Catch Eddie’s Oscar turn at Royston Picture Palace, and David’s performance that got the thumbs down


Selma - Credit: Archant

You can catch the performance which won this year’s Best Actor Oscar at Royston Picture Palace this week – as well as one which some reckon was shamefully ignored by the judges.

First up on Friday is Eddie Redmayne, painstakingly bringing Professor Stephen Hawking to the big screen in The Theory Of Everything.

Young Eddie was clearly pleased as punch to carry off the golden statuette for what everyone agrees was a role that had Oscar written all over it.

But not even in the reckoning on the night, which caused rumbling in some quarters, was another rising British star.

David Oyelowo’s much-praised depiction of Martin Luther King in the true life civil rights drama Selma wasn’t the only omission – the movie itself failed to make the best picture shortlist, too.

You can see the film for yourself on Saturday night at 7.30pm.

When it comes to Oscars, Meryl Streep has been there and done that.

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She was picking out a posh frock again this year after being given the nod in the best supporting actress category in the big screen take on Stephen Sondheim music Into The Woods.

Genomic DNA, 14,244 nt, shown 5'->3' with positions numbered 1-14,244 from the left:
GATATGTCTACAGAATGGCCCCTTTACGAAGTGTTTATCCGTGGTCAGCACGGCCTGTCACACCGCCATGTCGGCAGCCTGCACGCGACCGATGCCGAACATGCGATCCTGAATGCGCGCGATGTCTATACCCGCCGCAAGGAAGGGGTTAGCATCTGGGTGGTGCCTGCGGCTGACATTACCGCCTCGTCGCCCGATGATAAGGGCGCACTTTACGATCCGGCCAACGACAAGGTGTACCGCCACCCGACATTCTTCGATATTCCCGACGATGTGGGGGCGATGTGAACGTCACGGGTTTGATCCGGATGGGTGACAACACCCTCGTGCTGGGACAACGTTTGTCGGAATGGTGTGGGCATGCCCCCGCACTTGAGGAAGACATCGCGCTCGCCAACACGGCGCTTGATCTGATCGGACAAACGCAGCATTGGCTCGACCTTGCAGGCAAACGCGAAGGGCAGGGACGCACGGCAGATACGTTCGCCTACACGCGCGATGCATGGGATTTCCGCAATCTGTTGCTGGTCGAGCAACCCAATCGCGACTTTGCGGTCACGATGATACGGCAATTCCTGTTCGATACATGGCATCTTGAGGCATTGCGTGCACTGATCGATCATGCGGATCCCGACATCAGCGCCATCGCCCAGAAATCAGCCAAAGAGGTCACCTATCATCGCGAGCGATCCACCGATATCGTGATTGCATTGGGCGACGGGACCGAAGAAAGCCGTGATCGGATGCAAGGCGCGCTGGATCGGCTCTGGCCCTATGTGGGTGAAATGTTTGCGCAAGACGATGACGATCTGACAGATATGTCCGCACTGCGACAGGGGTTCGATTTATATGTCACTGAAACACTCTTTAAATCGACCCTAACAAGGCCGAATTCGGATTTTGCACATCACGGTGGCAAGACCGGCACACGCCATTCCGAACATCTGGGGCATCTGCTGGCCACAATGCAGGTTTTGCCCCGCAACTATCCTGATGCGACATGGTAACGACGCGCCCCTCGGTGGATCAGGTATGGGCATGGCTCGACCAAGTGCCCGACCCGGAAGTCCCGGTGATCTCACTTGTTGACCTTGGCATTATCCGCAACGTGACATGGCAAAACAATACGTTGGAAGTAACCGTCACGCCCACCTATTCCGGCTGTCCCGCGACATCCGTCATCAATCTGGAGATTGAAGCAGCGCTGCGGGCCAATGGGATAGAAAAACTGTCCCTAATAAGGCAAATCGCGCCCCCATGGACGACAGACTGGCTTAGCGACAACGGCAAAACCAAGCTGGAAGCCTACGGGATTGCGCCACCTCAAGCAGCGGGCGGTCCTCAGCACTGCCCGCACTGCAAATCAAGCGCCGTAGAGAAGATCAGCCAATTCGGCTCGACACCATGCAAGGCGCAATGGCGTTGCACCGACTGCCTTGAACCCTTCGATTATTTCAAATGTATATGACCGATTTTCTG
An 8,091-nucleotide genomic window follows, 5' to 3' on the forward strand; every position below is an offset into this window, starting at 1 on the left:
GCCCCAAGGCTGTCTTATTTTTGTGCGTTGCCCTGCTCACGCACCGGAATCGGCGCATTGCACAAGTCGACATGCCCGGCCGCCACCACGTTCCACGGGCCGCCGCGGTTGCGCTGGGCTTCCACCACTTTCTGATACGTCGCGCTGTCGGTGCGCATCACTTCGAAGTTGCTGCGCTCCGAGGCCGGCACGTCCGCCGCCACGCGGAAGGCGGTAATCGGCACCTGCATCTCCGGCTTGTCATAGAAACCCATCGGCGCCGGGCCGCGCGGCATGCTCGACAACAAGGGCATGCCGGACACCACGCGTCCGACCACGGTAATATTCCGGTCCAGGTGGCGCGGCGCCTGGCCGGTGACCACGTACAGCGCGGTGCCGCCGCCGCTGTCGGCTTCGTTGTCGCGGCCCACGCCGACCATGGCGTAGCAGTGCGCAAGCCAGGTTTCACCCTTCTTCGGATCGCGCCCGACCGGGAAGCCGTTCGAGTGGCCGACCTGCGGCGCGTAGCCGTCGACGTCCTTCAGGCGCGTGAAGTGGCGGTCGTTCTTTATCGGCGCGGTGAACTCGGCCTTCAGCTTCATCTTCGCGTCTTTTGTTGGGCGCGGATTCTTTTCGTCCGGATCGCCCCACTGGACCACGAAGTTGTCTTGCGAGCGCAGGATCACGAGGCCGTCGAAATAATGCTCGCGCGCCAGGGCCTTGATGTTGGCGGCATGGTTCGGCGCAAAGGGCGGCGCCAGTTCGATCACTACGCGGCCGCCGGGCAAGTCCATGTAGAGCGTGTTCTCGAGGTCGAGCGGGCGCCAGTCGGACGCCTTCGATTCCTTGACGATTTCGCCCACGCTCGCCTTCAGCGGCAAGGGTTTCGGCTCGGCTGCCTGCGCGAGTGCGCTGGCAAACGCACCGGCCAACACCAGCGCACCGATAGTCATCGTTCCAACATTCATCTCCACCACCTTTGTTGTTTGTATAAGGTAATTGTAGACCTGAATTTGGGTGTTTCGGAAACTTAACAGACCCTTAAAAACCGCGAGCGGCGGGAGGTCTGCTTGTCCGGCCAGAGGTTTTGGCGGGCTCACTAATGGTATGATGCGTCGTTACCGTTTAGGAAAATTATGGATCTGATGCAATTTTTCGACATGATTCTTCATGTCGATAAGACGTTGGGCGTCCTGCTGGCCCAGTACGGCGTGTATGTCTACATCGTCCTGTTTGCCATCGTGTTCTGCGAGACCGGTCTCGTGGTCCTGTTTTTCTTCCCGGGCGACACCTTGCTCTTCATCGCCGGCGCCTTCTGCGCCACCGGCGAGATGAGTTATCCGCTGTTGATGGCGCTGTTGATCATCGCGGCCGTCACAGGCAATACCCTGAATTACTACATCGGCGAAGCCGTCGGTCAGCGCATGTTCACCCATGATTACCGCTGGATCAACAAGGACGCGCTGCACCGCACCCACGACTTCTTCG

There was some sniffiness about James Corden in one of the fairytale stories and downright derision about another Johnny Depp outing in daft costume and dafter accent.

But if you’re a fan of Sondheim tunes there’s lots to enjoy and a raft of other famous faces to spot from 5pm on Sunday. To find out how to book tickets go to

On general release, Jason Statham bounces back with, guess what, another rough tough adventure – he’s a former gambler turned personal bodyguard who finds himself caught up with the mob.

Calling the shots in Wild Card is Expendables 2 director Simon West and although this marks the screenwriting return of legendary Hollywood scribe William Goldman it’s entirely predictable.

In The Voices Ryan Reynolds plays a deranged serial killer – but it’s a comedy, honest.

The Divergent Series: Insurgent is the next chapter of the teen fiction crossover that didn’t really set the box office alight when the first instalment was released last year. There’s a lot packed in to the screen version of Veronica Roth’s dystopian sci-fi series, but some will find it hard to follow.

Then there’s Home, an animated comedy about an alien fugitive bonding with a young girl from the people who brought you How to Train Your Dragon.